Review: Fernand Péna, Ode to William Blake, vol. 2; Shawn Colvin, Cradle Song; Jóhann Jóhannsson, Holy Thursday

Ode to William Blake, Volume 2 is, as its name suggests, is a follow up to Fernand Péna’s first set of recordings of Blake’s poems. This was released in 2010 and you can read the original review of it here; as with the earlier CD, this one includes a lavishly-illustrated and somewhat idiosyncratic booklet that includes the various Blake poems as well as Péna’s interpretations of Blake’s life and work (many sections of which appear to have been carried over from the original CD).

As with the first collection, there are eighteen tracks although the Dylanesque and Doors-inspired influences feel as though they have been added to here. This is evident on the first song on the album – “Never pain to tell thy love” – which is a strong start and reminded me a lot of late Bowie. Blackstar, Bowie’s last album, was probably released too late to be an immediate influence, but other releases such as The Next Day may have inspired Péna, as on “The Little Girl Lost” and “The Little Girl Found” and “Earth’s Answer”.

Lest this began to imply that the album is a tribute – even to such a great artist as Bowie – what is particularly impressive about Ode to William Blake is the variety of Péna’s styles. Thus “The Land of Dreams” uses classical-style guitar to great effect to create a much more melodic style (and for me was superior to the preceding, rock-oriented track, “Mary”). Elsewhere, Péna’s work is strongly reminiscent of Dylan and Tom Waites, as in the delightful “My Spectre Around Me Night and Day” and “The Ecchoing Green”, or “Fayette”, which is offered as a duet. It’s with some of the straight rock numbers, particularly “Night” and “Long John Brown & Little Mary Bell” that I found myself less inspired, although the guitar on “The Crystal Cabinet” is exceptional and demonstrates Péna’s abilities to a much greater degree.

More unusual contributions include “A Fairy Skip’d Upon My Knee”, an almost psychedelic piece that matches the delightfully strange subject matter, while “When Kloptstock England Defied” is a bluesy number that, once again, suits the humorous content (and also was another which had echoes of Tom Waites for me). Less successful for me was the slight reggae style of “On Another’s Sorrow”, although that tone, with 10cc undercurrents, works very well on “The Fly”, which approaches the subject of death in a joyful fashion rather than despondency and despair. Finally, Péna deserves credit for his version of “The Tyger” – always a tough one because it is so well known. My own personal favourite version of this remains John Tavener’s choral rendition, but the heavily syncopated rhythm of this track – along with prog rock elements that are perhaps reminiscent of Tangerine Dream or even Simon Thaur – make this an unusual, memorable and very listenable adaptation.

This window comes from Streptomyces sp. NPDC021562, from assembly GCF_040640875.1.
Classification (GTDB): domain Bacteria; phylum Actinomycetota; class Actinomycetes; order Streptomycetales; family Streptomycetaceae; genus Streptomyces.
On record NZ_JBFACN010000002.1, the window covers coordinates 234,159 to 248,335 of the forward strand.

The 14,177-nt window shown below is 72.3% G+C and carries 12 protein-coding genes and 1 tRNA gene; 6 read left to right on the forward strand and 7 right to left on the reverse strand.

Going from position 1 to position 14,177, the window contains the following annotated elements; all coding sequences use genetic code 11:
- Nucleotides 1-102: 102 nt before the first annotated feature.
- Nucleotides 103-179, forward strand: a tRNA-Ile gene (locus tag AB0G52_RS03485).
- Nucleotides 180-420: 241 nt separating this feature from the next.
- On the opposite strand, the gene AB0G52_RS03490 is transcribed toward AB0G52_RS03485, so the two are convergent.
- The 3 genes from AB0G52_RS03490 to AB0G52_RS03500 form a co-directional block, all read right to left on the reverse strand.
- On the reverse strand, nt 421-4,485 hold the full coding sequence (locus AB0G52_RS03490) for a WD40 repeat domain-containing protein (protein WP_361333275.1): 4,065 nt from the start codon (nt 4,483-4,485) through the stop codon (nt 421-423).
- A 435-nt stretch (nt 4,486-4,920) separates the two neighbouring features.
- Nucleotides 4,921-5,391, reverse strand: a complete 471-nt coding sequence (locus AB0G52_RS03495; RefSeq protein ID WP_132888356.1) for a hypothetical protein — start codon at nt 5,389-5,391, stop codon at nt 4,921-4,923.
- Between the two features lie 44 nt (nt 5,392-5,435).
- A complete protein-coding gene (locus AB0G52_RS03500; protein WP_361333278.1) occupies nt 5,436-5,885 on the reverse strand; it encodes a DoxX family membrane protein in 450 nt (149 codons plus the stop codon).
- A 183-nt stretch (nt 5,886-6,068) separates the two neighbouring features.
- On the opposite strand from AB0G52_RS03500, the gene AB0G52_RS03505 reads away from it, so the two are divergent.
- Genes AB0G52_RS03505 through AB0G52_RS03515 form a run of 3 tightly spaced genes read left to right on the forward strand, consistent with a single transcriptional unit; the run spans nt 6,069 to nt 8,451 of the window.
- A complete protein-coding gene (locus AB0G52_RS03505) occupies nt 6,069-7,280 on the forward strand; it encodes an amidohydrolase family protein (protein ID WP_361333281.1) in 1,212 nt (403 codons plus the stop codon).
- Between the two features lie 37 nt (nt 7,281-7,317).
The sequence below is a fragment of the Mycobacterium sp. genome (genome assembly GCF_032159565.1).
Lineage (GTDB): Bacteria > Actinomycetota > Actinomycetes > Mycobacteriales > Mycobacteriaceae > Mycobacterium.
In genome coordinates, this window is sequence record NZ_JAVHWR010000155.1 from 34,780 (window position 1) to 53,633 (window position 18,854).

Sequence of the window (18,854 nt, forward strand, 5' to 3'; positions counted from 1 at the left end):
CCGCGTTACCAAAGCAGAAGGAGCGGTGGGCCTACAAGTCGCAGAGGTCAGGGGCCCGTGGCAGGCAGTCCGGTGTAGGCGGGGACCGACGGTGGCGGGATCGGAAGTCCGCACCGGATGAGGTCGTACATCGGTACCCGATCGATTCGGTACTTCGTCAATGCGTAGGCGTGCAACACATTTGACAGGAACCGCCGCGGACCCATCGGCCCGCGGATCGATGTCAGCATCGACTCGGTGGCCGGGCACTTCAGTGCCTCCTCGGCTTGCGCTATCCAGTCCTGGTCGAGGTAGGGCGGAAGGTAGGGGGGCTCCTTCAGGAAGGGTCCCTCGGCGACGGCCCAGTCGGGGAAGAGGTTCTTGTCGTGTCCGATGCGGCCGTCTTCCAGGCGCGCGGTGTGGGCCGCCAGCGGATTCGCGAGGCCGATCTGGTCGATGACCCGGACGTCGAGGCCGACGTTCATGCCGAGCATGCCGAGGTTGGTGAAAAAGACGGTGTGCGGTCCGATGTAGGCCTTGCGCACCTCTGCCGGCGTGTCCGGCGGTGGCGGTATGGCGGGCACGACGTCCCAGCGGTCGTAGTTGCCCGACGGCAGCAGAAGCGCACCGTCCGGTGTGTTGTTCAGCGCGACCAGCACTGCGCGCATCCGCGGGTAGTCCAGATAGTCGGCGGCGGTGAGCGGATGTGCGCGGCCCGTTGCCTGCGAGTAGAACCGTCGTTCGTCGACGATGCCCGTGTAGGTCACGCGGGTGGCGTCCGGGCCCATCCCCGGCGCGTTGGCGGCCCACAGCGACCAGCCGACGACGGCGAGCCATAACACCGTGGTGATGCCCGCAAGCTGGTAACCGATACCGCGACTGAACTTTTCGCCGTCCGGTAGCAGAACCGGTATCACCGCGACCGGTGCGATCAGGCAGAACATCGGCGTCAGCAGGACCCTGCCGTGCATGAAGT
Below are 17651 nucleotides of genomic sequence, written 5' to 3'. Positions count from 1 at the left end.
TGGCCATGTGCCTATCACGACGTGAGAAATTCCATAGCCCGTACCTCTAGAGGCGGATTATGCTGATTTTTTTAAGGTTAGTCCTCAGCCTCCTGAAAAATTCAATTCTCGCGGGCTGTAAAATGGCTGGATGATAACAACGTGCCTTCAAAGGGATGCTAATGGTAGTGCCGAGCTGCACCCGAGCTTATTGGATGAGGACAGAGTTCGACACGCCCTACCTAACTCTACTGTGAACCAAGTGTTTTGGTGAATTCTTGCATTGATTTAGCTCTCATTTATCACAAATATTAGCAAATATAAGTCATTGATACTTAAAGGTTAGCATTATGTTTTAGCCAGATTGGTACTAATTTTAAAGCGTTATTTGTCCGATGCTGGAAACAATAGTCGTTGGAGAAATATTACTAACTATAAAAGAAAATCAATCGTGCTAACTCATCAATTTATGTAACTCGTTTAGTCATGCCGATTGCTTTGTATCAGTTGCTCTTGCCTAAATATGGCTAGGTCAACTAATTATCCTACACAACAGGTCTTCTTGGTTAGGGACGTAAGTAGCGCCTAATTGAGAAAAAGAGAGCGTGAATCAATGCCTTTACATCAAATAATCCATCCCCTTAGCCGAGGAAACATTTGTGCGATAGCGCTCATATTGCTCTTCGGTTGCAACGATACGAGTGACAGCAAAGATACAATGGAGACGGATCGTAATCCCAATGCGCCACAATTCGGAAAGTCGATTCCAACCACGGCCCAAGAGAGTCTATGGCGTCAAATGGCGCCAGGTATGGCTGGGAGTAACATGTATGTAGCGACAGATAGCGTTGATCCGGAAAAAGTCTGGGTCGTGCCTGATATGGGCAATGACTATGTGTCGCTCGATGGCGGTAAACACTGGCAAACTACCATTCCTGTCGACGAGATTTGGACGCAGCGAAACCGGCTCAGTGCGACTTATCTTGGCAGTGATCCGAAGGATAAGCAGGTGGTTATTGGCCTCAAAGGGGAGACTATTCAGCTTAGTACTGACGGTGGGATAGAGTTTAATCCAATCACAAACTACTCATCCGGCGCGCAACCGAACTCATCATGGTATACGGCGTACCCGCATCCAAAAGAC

While Péna has crafted an entire album devoted to Blake, the other two parts of this review deal with single tracks on other albums. The first of these, “Cradle Song”, is by Grammy-award winner, Shawn Colvin. Colvin’s own influences and career have included folk singer-songwriters such as Pete Seeger and various Broadway musicals, and both feed through into her latest album, The Starlighter, which takes its immediate source of inspiration a children’s book, Lullabies and Night Songs. Colvin’s work has been described as “soothing and sophisticated at once“, which sums up her sound for me. Certainly her melodic skills are superb, and this particular version of Blake’s poem – one of the most popular pieces to be set to music with versions going back to the nineteenth century – is gentle and tender.

The final track to be considered is “Holy Thursday (Ég heyrði allt án þess að hlusta)” by Jóhann Jóhannsson and which was released on the album Englabörn & Variations in March this year. Johansson, who had composed widely for cinema and theatre (most famously working with Denis Villeneuve, although not on Blade Runner 2049) and who died suddenly in the month before Englabörn & Variations was released, was famous for combining traditional orchestration with electronic and ambient influences, and this is very much in evidence on his last album. Bringing together a beautiful harmony of voices via the Theatre of Voices, this is in many respects a simpler piece than some of the other tracks on Englabörn but one that deserves recognition, in my opinion, as one of the finest settings of Blake to have been produced.

Fernand Péna – Ode to William Blake, Volume 2 – available from https://odetowilliamblake.bandcamp.com/releases.

Shawn Colvin – The Starlighter, SLC Recordings.

Jóhann Jóhannsson – Englabörn & Variations, Deutsche Grammaphon.

 

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